Peter Weir brilliantly fleshes out a simple premise: what if somebody was the star of their own reality TV show but they didn’t know it? The story of goofy insurance salesman Truman Burbank (Jim Carrey), whose voyage of personal discovery reveals the fraudulent nature of his reality, springboards several interesting discussions—including the exploitative consequences of voyeurism and the end of privacy.
Eli Craig’s unique slasher-comedy comes with an ingenious concept: the true ‘villain’ isn’t a person but a preconception. Attractive city slickers nick off for a weekend away and constantly misinterpret the actions of the peaceful and sweet, if a little daft titular characters (Tyler Labine and Alan Tudyk) as menacing, hysterically responding in ways that cause their own death. Gnarly; inventive; outrageous.
Lovingly crafted claymation—from those very talented folk at Aardman—meets a midnight movie premise in this delightful self-aware film. Eccentric inventor Wallace (voice of Peter Sallis) has done it again, managing to turn himself into a beastly werewolf-like rabbit thing. Lucky he has his trusted pooch Gromit to help out.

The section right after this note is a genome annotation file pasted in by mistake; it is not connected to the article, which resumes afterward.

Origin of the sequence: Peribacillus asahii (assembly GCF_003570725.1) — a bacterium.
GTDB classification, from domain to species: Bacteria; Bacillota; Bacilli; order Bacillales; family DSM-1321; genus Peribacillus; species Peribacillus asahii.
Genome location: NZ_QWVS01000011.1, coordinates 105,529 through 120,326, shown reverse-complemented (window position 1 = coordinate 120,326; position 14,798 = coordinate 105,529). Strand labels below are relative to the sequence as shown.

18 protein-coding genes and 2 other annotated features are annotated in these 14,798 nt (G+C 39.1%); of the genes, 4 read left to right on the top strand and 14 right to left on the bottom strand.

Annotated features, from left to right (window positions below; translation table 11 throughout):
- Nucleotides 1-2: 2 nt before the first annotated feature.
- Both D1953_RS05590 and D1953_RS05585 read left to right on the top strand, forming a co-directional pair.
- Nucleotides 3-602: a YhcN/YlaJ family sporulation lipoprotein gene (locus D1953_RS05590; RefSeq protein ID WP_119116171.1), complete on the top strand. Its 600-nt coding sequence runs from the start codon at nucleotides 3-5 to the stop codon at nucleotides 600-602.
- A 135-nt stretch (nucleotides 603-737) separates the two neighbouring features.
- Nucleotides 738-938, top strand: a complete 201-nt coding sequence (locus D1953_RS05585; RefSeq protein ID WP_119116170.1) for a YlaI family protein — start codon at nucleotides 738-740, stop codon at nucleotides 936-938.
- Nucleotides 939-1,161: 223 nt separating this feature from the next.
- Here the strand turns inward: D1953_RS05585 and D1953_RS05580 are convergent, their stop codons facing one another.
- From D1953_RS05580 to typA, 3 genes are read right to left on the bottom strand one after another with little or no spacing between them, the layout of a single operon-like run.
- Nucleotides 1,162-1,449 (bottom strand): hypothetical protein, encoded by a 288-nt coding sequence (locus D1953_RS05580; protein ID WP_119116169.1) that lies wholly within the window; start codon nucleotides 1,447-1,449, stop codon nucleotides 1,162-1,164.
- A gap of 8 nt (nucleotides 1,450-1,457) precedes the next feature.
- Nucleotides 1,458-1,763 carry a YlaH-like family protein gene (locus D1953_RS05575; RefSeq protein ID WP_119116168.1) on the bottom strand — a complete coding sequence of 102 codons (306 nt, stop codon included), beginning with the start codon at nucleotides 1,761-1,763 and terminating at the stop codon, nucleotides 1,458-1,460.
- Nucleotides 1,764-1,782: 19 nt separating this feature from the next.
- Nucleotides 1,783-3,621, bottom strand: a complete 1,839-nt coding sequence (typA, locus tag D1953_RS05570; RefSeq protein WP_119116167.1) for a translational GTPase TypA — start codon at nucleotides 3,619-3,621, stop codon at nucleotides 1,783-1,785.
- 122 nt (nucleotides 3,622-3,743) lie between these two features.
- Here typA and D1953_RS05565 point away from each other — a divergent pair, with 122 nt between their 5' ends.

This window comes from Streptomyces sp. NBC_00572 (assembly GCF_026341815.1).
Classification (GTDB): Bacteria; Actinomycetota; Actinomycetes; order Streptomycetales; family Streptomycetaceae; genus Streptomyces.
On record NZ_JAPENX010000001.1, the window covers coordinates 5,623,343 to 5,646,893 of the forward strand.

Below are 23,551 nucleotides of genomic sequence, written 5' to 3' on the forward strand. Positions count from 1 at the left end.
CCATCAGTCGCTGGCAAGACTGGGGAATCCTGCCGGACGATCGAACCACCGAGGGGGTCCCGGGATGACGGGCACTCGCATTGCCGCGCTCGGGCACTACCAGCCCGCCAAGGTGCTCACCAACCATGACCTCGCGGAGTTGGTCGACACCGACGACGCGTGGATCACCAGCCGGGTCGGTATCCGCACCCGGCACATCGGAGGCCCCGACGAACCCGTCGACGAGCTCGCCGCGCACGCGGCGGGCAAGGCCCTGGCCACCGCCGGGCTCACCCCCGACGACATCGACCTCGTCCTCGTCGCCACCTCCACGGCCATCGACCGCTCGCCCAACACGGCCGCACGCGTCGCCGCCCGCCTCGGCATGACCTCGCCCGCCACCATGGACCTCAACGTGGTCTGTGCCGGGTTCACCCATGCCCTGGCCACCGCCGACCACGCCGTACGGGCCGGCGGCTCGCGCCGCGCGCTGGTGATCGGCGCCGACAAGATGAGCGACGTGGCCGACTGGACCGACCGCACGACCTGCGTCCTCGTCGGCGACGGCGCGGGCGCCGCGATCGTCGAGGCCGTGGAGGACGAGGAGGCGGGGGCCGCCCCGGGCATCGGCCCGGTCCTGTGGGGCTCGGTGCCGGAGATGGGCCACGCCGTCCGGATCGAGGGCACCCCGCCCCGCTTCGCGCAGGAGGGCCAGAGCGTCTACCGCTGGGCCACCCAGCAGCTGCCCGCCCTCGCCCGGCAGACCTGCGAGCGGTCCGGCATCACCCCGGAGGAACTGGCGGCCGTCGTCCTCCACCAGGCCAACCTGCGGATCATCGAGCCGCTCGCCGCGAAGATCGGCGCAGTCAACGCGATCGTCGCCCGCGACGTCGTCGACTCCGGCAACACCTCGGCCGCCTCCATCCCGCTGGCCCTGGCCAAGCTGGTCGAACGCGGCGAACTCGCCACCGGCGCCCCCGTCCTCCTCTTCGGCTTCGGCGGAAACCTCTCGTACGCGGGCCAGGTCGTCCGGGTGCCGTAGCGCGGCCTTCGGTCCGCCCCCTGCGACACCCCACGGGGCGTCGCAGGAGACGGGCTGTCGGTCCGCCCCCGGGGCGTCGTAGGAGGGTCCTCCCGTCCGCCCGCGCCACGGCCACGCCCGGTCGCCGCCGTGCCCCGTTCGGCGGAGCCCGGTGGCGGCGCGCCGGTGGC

After Priscilla, Queen of the Desert, Stephan Elliott ramped up his quota of cor-blimey Australianisms, dunking audiences into a bizarro backwater burg where an American visitor (Johnathon Schaech) marriages a local (Susie Porter) then leads a rebellion against the ringleader (Rod Taylor) of a town on the edge of existence. Gloriously kitschy and tongue-in-cheek, Welcome to Woop Woop was massively undervalued by critics at the time of its release.
One of the great scripts from Nora Ephron explores the platonic then romantic journey of the titular characters (Billy Crystal and Megan Ryan) who take 12 years to fall in love. The famous “I’ll have what she’s having” fake orgasm scene showed audiences that films can break taboos while retaining humour and heart.
This guide is regularly updated to reflect changes in Stan‘s catalogue. For a list of capsule reviews that have been removed from this page because they are no longer available on the platform, visit here.